Jennifer Deutsch: Yeah. I was also in banking for a while and marketing is marketing. If you learn the industry and you put some filters and lenses on them, it works. The other thing that I will share with you is, is that if you can draw somebody in with a short, concise, easy to understand headline, et cetera, then you have the ability to explain more to them. I'll give you an example. When we debuted all about uptime, we did it at Gartner. We had a big booth. The banner up on top was all about uptime. People were streaming over to our booth. I said, "What drew you here?"

Jennifer Deutsch: They said the word uptime, because that's what drives us. It's not stumbling upon it because it really is research. There's a lot of work. It takes a lot of work to make things simple. It's much easier to describe a concept in 25 words than to describe it in five words.

Sarah Nicastro: Absolutely. Talk a little bit about with the different messages you've developed for the different services you provide, for the company tagline, all of those things. Talk about how you AB test some different options to find what's going to resonate best.

Jennifer Deutsch: Long, long ago, you would AB test in controlled environments, and it was expensive. Today, with digital, it's very easy to AB test. You just simply run two campaigns and see which one tests better and then change your variables in real-time. That's what the digital environment has provided to us. You can analyze your data against very easy with digital. We've got some technology that we employ from Sigstr to Drift chatbot. We can change things immediately and see if there's lift. Because for us, at the end of the day, it's all about getting the lead. [inaudible 00:30:18] the lead, then we're winning and we have a very high conversion rate. AB testing today is easier and more cost effective than it's ever been because of the digital environment.

Sarah Nicastro: With all about uptime, what was an alternative that you tested out? I know I'm putting you on the spot.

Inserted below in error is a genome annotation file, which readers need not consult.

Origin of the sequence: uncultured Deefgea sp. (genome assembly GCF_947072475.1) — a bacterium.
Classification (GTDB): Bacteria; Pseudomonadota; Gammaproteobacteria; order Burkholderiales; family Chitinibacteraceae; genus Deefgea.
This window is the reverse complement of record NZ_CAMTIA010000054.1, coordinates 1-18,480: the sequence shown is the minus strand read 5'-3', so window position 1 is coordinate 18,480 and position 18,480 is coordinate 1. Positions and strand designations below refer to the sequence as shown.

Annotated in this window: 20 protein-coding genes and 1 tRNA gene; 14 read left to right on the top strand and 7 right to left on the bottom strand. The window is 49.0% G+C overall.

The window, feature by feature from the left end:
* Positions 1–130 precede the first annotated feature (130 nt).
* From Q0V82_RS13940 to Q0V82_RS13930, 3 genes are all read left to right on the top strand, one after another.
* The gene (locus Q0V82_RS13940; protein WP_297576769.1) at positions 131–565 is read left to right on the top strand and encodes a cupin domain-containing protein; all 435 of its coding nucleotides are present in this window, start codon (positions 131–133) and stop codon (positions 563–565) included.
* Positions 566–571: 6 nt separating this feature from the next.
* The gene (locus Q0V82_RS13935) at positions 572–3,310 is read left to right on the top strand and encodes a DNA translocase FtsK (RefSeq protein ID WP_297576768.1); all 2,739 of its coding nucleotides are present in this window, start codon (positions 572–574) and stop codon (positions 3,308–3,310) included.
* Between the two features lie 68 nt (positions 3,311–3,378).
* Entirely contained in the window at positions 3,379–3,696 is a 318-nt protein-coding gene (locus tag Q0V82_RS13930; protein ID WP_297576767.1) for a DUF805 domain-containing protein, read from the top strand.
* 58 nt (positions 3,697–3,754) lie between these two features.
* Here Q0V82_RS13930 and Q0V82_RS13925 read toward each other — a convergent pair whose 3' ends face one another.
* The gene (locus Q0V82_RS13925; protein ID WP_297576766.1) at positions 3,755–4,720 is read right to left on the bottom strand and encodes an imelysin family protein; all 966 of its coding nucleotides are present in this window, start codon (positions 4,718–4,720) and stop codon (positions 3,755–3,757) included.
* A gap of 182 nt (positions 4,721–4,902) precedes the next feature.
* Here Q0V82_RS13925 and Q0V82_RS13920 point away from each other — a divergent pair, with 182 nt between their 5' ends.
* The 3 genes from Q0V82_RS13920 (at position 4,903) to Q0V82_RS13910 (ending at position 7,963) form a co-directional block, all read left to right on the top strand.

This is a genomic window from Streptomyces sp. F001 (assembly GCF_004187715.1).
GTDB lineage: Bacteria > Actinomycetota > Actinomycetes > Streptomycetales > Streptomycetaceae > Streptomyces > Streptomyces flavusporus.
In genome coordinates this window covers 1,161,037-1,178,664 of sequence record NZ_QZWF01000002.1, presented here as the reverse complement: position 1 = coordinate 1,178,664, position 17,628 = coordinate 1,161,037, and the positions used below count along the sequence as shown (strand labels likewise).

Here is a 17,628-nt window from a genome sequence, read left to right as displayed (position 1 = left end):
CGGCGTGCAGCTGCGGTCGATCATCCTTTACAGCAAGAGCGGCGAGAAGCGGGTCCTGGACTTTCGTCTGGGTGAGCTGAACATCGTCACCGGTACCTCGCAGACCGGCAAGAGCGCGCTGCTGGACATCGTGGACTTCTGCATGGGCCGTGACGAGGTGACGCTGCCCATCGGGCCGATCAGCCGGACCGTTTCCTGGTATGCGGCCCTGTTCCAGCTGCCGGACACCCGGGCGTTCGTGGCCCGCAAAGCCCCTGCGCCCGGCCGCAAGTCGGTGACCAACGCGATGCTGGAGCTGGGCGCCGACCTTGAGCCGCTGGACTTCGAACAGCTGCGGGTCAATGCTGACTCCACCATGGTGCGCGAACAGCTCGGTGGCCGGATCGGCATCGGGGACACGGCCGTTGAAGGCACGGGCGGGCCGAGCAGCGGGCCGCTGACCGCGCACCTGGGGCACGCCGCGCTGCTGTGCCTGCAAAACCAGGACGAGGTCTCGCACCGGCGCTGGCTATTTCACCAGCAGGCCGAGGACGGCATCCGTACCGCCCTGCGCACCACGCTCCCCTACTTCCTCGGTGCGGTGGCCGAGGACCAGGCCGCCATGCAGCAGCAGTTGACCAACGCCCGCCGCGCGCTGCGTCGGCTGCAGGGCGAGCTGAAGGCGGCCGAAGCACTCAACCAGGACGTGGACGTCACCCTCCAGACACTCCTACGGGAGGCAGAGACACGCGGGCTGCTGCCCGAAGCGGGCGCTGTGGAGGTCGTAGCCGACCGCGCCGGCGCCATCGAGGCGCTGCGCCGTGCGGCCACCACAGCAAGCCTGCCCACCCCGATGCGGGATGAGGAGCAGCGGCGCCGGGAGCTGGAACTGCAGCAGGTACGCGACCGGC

Jennifer Deutsch: We actually have three campaigns. One of them was literally focused on the hardware, showing the hardware. When you develop an ad, when you develop creative, there are really two parts, there's the design and the graphic and then there are the words. Sometimes you can change them around to make things better, to make it more impactful because the site of the visual and also the words need to be impactful. The truth of the matter is, is that all about uptime was so overwhelmingly positive, that concepts two and three didn't make it.

Jennifer Deutsch: The other truth of the matter is, is that when you find other concepts that are actually strong, you keep them. Often, they swap out a tagline in four to five years, et cetera, or if it starts to get stale or if you get negative feedback. That hasn't been the case with us. If you do come across something that is very positive, it lasts a very long time. You're building equity in your tagline, in your logo for your brand. It all ladders up to be positive. Because in addition to driving leads, we were also, as marketers, very, very focused on driving brand awareness. If you don't have brand awareness, you're really challenged, and we’ve been able to drive Park Place brand awareness tremendously over the last three-and-a-half years.

Sarah Nicastro: Okay. How long have you been at Park Place? You may have said at the beginning and I didn't catch if you did.

Jennifer Deutsch: I'm coming up on my fourth anniversary.

Sarah Nicastro: Okay. I want to talk a little bit about your customer advisory board. Because I think if there's a general theme that I think is really important, in every answer you've given during our conversation so far, it's really that you need to be speaking the language of your customers. You have to know what that uptime term is to them. You need to be developing around what is going to draw them over to your booth and droves and make them line up to want to see what the heck you're talking about. Tell us a little bit about the customer advisory board.

Sarah Nicastro: You mentioned that you have it. I'm curious, what other functions within Park Place engage in that group? Do you have your own just for marketing? Is their involvement on the product side, et cetera? How frequently are you engaging with them? Because, again, not to make too many assumptions, but I think that that might be another missing connection point for some of the folks that are having challenges in this, is that while they may be gathering customer feedback in different ad hoc ways or not, I don't know that there's that sort of concerted effort to really dig deep, understand the challenges, understand their businesses enough to identify that language that's going to have the biggest impact.